MSU students win at 2019 ASPB Midwest Meeting
Michigan State University student researchers won multiple awards presenting their research at the 2019 Annual Meeting – Midwestern Section of the American Society of Plant Biologists.
Chase Lindeboom, an undergraduate in the lab of Christoph Benning and Biochemistry and Molecular Biology department: 2nd place in the undergraduate oral presentation category. He discussed the genetic and molecular analysis of a protein invoved in cell cycle regulation in the microalga Chlamydomonas.
Briaunna Murray, an undergraduate in the lab of Susanne Hoffmann-Benning and the Neuroscience program: 2nd place in the undergraduate poster presentations category. Briaunna presented her work on the generation, genotyping and phenotyping of plants overexpressing a phloem lipid-binding protein in the plant Arabidopsis.
Amanda Koenig, a grad student in the Hoffmann-Benning lab and a double major in Genetics and Molecular Plant Sciences: 3rd place in the graduate student oral presentation category. Amanda discussed her findings on the function of the lipid phosphatidic acid in long-distance stress and developmental signaling in plants.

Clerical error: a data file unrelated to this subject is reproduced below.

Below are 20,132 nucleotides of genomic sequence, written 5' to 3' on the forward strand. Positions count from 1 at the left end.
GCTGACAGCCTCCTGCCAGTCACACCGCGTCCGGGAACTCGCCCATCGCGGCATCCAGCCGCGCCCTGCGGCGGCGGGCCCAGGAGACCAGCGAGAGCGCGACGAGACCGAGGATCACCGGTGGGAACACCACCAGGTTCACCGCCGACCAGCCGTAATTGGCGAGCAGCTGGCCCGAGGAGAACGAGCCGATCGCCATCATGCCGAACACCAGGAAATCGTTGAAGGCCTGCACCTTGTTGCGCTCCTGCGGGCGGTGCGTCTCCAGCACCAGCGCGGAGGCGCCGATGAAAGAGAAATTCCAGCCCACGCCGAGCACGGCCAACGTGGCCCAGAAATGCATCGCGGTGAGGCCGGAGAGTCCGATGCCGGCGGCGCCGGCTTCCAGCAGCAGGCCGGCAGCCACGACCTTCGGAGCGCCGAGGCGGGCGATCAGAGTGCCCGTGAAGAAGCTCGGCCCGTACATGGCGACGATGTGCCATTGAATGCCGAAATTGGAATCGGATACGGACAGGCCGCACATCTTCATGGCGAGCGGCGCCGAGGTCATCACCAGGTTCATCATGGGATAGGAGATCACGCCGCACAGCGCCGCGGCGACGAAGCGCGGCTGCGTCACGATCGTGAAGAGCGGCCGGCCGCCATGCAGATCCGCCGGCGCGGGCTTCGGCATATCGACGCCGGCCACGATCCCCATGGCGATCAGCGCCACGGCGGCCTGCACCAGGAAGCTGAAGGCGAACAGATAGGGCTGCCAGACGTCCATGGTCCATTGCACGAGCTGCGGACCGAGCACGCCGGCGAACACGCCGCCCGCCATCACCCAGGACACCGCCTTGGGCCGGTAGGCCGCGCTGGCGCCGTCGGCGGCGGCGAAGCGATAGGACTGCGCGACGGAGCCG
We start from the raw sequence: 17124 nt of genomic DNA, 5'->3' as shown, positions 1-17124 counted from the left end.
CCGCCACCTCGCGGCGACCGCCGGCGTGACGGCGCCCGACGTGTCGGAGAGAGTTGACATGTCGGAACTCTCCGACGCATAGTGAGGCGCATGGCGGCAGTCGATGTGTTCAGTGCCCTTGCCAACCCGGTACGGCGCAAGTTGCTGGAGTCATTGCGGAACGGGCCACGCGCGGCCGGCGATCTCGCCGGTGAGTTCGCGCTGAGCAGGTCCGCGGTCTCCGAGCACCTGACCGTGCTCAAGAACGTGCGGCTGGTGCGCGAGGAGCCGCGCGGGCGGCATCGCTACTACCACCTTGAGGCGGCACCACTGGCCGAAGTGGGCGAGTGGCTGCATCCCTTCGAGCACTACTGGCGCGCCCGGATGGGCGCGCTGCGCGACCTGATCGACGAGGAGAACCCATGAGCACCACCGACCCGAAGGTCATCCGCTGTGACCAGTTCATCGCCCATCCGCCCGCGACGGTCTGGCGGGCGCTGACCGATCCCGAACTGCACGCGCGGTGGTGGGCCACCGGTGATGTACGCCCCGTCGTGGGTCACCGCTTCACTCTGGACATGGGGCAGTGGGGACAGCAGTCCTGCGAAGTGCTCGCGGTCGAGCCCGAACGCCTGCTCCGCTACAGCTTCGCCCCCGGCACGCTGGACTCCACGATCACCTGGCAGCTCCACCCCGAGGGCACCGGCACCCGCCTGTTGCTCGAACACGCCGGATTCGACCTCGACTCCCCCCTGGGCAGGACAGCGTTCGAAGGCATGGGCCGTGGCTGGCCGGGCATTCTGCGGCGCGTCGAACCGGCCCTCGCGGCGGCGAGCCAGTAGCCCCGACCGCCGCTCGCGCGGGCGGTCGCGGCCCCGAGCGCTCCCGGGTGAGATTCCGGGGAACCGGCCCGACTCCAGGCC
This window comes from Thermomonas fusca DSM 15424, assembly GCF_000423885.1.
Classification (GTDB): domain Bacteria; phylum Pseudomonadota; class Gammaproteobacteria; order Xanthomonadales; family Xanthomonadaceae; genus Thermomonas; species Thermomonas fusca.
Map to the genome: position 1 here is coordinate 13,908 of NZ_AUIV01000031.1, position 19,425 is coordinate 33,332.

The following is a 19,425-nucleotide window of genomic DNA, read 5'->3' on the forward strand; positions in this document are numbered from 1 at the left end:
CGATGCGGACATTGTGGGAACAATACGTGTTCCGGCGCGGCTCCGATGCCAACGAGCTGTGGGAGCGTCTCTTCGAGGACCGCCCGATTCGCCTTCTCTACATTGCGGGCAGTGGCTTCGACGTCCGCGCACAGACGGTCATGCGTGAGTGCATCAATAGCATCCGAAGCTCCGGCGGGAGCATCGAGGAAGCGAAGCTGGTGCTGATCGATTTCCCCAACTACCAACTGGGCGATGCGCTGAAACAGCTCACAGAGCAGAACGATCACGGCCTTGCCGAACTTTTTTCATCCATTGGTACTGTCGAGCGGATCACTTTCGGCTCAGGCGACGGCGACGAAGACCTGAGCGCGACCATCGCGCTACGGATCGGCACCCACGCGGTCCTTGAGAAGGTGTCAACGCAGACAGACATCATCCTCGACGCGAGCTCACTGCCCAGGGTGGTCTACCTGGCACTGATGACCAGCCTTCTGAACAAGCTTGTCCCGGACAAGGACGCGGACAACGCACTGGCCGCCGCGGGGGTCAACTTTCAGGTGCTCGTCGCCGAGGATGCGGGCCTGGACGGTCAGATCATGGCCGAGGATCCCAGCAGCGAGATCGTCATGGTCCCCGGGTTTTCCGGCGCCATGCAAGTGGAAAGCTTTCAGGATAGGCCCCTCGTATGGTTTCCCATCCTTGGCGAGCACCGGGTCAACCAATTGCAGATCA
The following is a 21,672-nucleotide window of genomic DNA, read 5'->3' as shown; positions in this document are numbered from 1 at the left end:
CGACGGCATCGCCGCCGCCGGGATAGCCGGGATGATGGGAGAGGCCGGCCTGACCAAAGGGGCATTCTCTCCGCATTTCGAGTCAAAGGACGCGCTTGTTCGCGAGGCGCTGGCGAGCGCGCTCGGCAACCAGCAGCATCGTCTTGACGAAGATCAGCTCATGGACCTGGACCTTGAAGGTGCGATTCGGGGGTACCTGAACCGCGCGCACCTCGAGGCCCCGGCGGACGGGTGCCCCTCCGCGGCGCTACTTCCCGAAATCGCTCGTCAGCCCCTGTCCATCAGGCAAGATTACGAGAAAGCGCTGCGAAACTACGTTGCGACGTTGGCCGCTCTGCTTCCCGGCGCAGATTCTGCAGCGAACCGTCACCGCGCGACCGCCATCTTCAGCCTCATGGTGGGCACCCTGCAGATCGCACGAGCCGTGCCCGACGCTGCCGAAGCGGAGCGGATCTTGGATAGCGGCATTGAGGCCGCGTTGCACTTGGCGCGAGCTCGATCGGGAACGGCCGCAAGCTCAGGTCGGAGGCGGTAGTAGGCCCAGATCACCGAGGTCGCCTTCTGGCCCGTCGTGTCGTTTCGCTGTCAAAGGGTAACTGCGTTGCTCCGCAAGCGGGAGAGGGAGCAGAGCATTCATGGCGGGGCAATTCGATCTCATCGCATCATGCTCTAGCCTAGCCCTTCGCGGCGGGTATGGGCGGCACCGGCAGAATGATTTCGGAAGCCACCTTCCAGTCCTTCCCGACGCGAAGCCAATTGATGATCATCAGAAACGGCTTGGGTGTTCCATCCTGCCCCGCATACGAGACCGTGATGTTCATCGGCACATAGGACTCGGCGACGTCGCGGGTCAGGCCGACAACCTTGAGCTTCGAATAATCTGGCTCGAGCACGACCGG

ASPB Midwest meeting, which took place at West Virginia University, “provides scientists at all career stages opportunities to discuss research efforts, teaching programs, funding scenarios, and career designs,” in the field of plant biology. It is also an opportunity for students to practice presentation skills.
Congratulations to all that were recognized at this meeting!
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The U.S. Department of Energy (DOE) has awarded the Michigan State University-DOE Plant Research Laboratory a three-year (2020-2023), $11.25 million DOE Office of Basic Energy Sciences competitive renewal grant to continue its innovative photosynthesis research.
Scientists have established a new method to quantify how much cyanobacteria assimilate carbon in the process of photosynthesis. The method assesses carbon assimilation over a stretch of time. It also better factors in a wider range of environmental variables, such as changing carbon dioxide (CO2) levels or varying light intensities.
Benning is featured on the U.S. Department of Energy Office of Science's 'First-Person Science' series, where scientists describe how they made significant discoveries over years of research.